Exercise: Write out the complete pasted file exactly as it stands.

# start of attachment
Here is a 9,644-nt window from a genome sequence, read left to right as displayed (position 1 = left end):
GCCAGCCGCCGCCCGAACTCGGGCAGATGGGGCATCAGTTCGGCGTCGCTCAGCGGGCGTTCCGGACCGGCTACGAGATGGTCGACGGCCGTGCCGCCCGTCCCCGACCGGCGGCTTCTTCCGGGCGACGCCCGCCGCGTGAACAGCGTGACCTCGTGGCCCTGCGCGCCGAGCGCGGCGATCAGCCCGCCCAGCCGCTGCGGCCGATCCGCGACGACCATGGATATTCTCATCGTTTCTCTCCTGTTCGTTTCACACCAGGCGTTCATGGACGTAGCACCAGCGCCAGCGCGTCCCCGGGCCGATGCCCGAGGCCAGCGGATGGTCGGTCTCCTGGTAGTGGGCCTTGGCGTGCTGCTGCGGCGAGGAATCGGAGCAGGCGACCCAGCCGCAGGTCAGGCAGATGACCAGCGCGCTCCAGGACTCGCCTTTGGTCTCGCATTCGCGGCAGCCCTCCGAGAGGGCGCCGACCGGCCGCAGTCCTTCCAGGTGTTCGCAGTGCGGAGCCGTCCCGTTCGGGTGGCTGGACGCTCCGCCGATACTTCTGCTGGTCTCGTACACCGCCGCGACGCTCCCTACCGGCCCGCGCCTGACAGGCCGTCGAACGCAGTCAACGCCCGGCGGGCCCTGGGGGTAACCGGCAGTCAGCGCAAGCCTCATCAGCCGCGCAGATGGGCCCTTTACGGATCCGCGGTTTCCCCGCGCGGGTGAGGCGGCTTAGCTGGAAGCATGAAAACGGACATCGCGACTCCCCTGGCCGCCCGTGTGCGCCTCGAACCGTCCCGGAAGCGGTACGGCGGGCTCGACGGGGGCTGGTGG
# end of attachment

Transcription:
Here is a 9,644-nt window from a genome sequence, read left to right as displayed (position 1 = left end):
GCCAGCCGCCGCCCGAACTCGGGCAGATGGGGCATCAGTTCGGCGTCGCTCAGCGGGCGTTCCGGACCGGCTACGAGATGGTCGACGGCCGTGCCGCCCGTCCCCGACCGGCGGCTTCTTCCGGGCGACGCCCGCCGCGTGAACAGCGTGACCTCGTGGCCCTGCGCGCCGAGCGCGGCGATCAGCCCGCCCAGCCGCTGCGGCCGATCCGCGACGACCATGGATATTCTCATCGTTTCTCTCCTGTTCGTTTCACACCAGGCGTTCATGGACGTAGCACCAGCGCCAGCGCGTCCCCGGGCCGATGCCCGAGGCCAGCGGATGGTCGGTCTCCTGGTAGTGGGCCTTGGCGTGCTGCTGCGGCGAGGAATCGGAGCAGGCGACCCAGCCGCAGGTCAGGCAGATGACCAGCGCGCTCCAGGACTCGCCTTTGGTCTCGCATTCGCGGCAGCCCTCCGAGAGGGCGCCGACCGGCCGCAGTCCTTCCAGGTGTTCGCAGTGCGGAGCCGTCCCGTTCGGGTGGCTGGACGCTCCGCCGATACTTCTGCTGGTCTCGTACACCGCCGCGACGCTCCCTACCGGCCCGCGCCTGACAGGCCGTCGAACGCAGTCAACGCCCGGCGGGCCCTGGGGGTAACCGGCAGTCAGCGCAAGCCTCATCAGCCGCGCAGATGGGCCCTTTACGGATCCGCGGTTTCCCCGCGCGGGTGAGGCGGCTTAGCTGGAAGCATGAAAACGGACATCGCGACTCCCCTGGCCGCCCGTGTGCGCCTCGAACCGTCCCGGAAGCGGTACGGCGGGCTCGACGGGGGCTGGTGG